While that works for NetWatch, integrators who may be trying to get into perimeter video or expand their offerings don’t have that luxury. For those integrators, Lackmore suggests looking at other options, such as end users who want perimeter surveillance to monitor parking lots where people sell cars, either dealerships or what are known as park-and-sells.
“If you’re taking a fresh approach to getting into perimeter surveillance, you might try to target those folks,” Lackmore suggests.
In fact, less traditional applications can be a main business focus, says Rob Simopoulos, president of Advance Technology, based in Scarborough, Maine. For example, he says, integrators could assist in protecting building perimeters where there are no fences with more proactive perimeter solutions.
“If you think about the traditional intrusion alarm system with motion detectors used to protect the inside of a building, it is designed to detect the intrusion once the perpetrator has entered the facility. Today, integrators can provide their customer a solution that will detect the perpetrator before they even reach the building,” he says.
Simopolous says his company has completed projects that involved installing cameras equipped with video analytics around the perimeter of a building, with the analytics programmed and set up to detect intruders as they approach the building. Once the camera detects the activity, it sends video clips to Advance Technology’s monitoring station or the end user’s security operations center for verification and response — which often prevents a potential intrusion before it can occur.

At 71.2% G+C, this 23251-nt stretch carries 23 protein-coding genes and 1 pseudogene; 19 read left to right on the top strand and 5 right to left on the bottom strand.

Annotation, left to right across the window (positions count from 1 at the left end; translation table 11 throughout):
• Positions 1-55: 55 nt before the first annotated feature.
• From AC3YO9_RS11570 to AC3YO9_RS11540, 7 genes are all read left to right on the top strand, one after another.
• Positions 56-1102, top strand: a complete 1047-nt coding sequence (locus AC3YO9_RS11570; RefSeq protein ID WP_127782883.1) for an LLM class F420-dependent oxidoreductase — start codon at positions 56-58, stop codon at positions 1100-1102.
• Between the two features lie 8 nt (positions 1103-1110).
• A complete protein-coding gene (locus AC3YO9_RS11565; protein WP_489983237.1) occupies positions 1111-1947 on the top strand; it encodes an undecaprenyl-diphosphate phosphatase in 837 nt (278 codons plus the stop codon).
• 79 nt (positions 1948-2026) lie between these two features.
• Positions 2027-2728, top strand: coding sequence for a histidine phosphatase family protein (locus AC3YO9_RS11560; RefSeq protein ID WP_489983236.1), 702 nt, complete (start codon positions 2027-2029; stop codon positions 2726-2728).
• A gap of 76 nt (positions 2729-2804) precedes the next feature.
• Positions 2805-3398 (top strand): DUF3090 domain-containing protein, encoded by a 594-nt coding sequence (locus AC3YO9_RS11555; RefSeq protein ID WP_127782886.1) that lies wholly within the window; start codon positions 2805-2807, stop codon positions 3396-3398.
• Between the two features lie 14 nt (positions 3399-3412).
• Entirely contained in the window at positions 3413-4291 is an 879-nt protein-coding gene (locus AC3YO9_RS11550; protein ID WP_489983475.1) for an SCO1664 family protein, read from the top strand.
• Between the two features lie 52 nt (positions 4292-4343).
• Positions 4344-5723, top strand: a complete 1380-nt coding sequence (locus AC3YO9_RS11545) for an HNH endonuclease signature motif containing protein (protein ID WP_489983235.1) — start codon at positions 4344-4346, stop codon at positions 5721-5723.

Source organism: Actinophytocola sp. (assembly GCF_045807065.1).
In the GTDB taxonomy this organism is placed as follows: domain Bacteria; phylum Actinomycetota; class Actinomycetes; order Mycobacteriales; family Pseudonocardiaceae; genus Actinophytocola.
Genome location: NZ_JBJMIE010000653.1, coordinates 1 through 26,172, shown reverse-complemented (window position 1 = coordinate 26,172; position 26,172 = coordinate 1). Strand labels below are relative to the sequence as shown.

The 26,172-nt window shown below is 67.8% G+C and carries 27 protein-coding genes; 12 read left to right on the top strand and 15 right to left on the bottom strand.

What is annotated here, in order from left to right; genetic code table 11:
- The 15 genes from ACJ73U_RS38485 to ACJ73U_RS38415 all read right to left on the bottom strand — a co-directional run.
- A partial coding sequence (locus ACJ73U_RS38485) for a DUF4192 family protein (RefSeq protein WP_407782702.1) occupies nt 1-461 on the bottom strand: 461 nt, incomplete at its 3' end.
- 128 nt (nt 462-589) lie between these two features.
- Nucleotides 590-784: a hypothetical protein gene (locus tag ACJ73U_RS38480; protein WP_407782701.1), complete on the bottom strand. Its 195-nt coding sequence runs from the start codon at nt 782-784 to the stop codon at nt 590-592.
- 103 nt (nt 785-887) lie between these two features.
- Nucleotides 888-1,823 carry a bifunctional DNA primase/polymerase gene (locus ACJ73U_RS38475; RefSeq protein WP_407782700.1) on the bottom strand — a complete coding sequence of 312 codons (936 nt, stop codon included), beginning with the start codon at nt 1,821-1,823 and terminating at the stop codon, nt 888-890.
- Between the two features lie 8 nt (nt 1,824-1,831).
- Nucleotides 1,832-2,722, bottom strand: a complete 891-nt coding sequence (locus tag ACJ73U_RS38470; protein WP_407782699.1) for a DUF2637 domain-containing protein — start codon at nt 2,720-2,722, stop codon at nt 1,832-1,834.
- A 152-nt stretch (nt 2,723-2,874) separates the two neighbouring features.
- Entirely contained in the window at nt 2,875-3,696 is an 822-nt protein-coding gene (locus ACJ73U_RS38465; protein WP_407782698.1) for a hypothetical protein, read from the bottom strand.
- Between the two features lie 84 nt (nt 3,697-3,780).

“In many cases these facilities are outfitted with outdoor speakers that allow the responding operator to perform a live talk-down to warn the trespasser to leave, which is often successful,” Simopoulos says. “If the perpetrator continues, the authorities can be notified and provided the knowledge that an individual is on site at the moment verified through the video system.”